These questions are crucial to navigating the Scriptures, theological writing and reading, and much of everyday life. Symbols and metaphors surround us, and we will see more clearly if we carefully consider these symbols—without immediately dismissing them for what they symbolize. As you read and pray, worship and sing, think about the images you and others use (both of God and of the world in general). Why are those images there? What association and significance comes with them? Or, if it helps this process to start with a specific question: Why might a son give the father he loves a gift of bookends emblazoned with lions?
Caleb Little is a doctoral student at Baylor Univeristy. He is a Reformed theologian who possesses a deep interest in the insights of the early theologians of Christianity. When not studying, he enjoys wood working, biking, and reading a wide variety of fiction, with a particular taste for mythology, scifi, and fantasy.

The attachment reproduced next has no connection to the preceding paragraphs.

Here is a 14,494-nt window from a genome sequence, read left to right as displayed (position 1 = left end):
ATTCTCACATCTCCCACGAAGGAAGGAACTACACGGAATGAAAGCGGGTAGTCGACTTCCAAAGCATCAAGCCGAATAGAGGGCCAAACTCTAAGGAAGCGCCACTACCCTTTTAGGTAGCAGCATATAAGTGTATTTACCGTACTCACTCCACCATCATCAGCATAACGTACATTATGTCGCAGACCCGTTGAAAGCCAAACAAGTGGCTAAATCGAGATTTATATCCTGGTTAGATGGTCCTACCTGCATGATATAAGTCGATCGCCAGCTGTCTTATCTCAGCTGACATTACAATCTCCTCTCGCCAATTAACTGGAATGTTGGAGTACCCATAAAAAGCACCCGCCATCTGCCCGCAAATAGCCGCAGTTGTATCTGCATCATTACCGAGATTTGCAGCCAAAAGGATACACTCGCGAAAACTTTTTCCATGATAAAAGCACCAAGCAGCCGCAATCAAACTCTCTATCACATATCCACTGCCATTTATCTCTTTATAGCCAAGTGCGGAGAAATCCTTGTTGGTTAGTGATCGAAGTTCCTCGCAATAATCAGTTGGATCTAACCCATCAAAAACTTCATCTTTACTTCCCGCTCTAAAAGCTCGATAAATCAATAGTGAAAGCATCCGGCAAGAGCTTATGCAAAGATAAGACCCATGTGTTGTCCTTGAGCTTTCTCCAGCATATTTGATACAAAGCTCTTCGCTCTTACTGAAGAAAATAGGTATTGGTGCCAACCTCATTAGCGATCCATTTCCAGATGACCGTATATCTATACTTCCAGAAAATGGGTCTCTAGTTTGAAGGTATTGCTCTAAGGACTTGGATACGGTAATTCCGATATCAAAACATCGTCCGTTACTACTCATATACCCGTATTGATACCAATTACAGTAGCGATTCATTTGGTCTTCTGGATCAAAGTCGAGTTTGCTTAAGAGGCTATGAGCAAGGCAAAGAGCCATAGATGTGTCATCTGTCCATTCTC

Revelations 5:5.
 C. S. Lewis, The Lion, The Witch, and The Wardrobe (New York, NY: Harper Collins, 2000), 79-80.
 Lewis is also clearly, in his books, telling a fully fleshed-out story, not merely providing a trite translation of Christianity into “fairybook” terms. He uses stories to teach about reality, and the characters in his stories often symbolize certain things about the Christian world, but they also serve as real characters in a real storyline that has merit in and of itself. Thus, while the above reading is legitimate, we must be careful not to change Lewis’ stories into simply a symbolic systematic theology.